“Meyer has long admired Wilson from afar. Now they get to work together.”
Meyer has had his eye on Wilson for a while now. Maybe not necessarily to get him into a coaching capacity, but just what he had been producing on the field at Northwestern back in 2000 caught his eye. Wilson’s offense was third in the country in yards per game that season. "We studied them relentlessly," Meyer told Landis last year. "They were dynamic." The offense will mostly remain the same, as Meyer and Wilson have similar philosophies.
"It's spread, but it's a spread that includes a physical running attack and a physical style and a soundness, and it's well coached," Wilson told ESPN.com in 2012, per Landis. Indiana has given Ohio State fits the past couple of seasons. Indiana had the No. 14 offense in the country in 2015, which took a national championship favored Ohio State team to the brink. Now, Wilson and Meyer will combine to hopefully take a crop of young players, and create another national championship winning team.
“It was about two months after Ohio State lost to Virginia Tech in 2014 that Tyler Murphy realized exactly how much Ryan Day was helping him grow as a quarterback.”
Tyler Murphy was a quarterback at Boston College, and was able to put up 33 points on Virginia Tech, who held Ohio State to 21 points in that same 2014 season. His quarterbacks coach was none other than Ryan Day, and the help that Day gave him helped him improve immensely. "A team like Virginia Tech, defensively they're gonna give you so many looks," Murphy told Landis. "He did a great job of preparing me for all of the looks. I felt comfortable that he felt comfortable, doing what he felt was best to attack Virginia Tech and we went on to beat them."
Murphy also noted that the style was similar. "We pretty much ran the same system," Murphy said. "He's walking into a system (at Ohio State) where things might be a little different but he'll be able to pick it up quickly because the two offenses come from the root of the same system." This should be encouraging to hear from a former player of Day’s considering what he’s going to be tasked with doing, which is helping fix an Ohio State offense that has largely held them back the past two seasons.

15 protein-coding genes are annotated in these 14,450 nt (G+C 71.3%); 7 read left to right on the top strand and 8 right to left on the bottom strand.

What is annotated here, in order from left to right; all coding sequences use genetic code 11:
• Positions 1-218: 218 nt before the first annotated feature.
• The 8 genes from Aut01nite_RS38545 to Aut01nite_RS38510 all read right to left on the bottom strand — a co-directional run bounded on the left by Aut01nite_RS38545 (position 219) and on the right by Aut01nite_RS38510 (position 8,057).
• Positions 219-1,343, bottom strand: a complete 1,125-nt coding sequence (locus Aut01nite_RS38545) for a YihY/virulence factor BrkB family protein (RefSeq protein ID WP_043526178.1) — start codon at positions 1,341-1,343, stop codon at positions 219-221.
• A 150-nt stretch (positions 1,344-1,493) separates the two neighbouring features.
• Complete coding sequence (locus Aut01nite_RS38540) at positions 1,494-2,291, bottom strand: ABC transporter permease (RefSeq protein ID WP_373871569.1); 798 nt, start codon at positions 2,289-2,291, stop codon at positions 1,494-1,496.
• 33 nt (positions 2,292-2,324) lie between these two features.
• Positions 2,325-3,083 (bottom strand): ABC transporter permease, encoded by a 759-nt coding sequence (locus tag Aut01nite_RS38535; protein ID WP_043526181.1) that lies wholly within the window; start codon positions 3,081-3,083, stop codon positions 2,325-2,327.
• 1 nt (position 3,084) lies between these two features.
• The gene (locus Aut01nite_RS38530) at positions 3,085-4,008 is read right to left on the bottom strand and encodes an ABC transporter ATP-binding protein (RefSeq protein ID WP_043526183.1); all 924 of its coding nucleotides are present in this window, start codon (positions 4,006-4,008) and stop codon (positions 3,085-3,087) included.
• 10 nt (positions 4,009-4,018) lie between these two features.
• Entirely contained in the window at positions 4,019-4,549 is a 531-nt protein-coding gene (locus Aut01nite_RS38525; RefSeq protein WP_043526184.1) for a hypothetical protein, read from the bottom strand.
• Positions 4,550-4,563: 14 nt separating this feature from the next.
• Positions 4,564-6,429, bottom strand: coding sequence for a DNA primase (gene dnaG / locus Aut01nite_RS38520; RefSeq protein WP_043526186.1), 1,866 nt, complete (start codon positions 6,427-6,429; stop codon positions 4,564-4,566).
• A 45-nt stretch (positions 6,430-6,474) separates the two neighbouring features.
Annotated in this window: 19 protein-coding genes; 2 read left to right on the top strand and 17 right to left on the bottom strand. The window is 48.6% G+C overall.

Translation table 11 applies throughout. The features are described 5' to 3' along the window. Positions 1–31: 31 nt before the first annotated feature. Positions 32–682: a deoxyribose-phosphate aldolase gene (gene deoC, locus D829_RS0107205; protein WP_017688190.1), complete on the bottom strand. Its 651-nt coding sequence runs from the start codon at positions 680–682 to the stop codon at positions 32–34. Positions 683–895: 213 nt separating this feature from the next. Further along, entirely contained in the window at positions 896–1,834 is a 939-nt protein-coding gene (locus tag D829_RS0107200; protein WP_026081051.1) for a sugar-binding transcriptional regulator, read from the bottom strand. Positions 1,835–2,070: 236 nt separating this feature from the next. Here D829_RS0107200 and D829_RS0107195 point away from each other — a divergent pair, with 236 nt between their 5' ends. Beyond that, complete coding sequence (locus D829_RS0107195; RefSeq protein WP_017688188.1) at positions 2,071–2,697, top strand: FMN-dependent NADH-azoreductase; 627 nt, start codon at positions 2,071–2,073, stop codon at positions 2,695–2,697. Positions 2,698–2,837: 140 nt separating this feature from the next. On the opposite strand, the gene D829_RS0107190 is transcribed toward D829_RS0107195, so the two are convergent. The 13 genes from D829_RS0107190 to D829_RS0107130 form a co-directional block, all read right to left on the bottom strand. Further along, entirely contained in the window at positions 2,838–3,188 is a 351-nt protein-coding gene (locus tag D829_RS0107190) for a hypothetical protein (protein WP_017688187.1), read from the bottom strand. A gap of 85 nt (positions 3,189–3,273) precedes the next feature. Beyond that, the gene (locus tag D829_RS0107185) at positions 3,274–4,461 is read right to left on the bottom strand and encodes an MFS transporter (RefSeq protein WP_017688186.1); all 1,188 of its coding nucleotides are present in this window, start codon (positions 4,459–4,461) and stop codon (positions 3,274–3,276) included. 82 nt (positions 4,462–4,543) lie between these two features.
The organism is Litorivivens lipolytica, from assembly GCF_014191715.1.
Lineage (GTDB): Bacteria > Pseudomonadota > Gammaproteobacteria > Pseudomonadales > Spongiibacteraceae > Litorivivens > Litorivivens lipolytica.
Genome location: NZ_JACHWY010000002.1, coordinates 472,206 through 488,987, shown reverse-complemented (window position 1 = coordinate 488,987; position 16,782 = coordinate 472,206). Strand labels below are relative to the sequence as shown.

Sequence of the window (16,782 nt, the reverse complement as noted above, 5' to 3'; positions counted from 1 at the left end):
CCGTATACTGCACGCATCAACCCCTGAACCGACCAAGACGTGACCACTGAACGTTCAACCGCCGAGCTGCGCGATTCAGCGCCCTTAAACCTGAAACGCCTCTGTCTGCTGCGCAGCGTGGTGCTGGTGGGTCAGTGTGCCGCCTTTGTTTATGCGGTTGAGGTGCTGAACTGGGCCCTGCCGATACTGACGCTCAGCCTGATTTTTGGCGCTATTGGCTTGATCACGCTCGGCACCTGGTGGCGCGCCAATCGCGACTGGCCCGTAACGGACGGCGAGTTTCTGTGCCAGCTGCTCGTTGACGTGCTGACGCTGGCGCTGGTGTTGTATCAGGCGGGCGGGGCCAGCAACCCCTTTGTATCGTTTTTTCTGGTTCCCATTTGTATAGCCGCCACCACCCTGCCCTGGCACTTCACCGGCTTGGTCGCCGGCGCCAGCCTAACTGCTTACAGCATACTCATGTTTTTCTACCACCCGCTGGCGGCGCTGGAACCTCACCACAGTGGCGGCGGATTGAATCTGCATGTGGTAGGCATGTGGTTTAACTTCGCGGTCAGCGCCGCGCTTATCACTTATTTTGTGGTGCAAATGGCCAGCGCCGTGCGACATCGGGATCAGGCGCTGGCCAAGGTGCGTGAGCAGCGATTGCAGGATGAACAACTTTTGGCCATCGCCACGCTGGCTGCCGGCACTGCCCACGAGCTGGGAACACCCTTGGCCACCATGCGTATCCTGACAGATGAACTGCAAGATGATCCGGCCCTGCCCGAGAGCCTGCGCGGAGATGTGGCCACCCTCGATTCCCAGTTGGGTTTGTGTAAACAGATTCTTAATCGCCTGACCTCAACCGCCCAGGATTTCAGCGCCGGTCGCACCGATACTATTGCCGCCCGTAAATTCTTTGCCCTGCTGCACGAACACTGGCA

“Over the course of the Urban Meyer era at Ohio State, problem solving has been refined into an art.”
New Year’s Eve wasn’t really fun for anybody involved with Ohio State football, whether you were a player, fan, coach, you name it. But one thing that has been great about the Urban Meyer era in Columbus, is that things are never bad for long. After winning the national title, the Buckeyes had sky-high expectations, and while they came up short against Michigan State, halting their playoff hopes, it was still a dang good year. With a slower season expected in 2016, the Buckeyes made the playoff with a ridiculously young team. Ohio State is losing players to the draft yet again, but the youth movement is going to provide a smoother transition into 2017.
“Ohio State is not used to this,” Meyer said, via Ginn. “I’m not used to this, and we will not get used to this. That’s not going to happen again. So we’ll get things worked out.” The changes have already started happening. Tim Beck left for Texas, and now Kevin Wilson and Ryan Day are tasked with helping fix the offense. J.T. Barrett announced today that he would be coming back for his senior season. Mike Weber had a phenomenal freshman season, one of the best in Ohio State history, and if the Buckeyes are able to get right at wide receiver, there’s no telling how good they could be next season. One thing is for sure, and it’s that the Buckeyes won’t be reeling for long.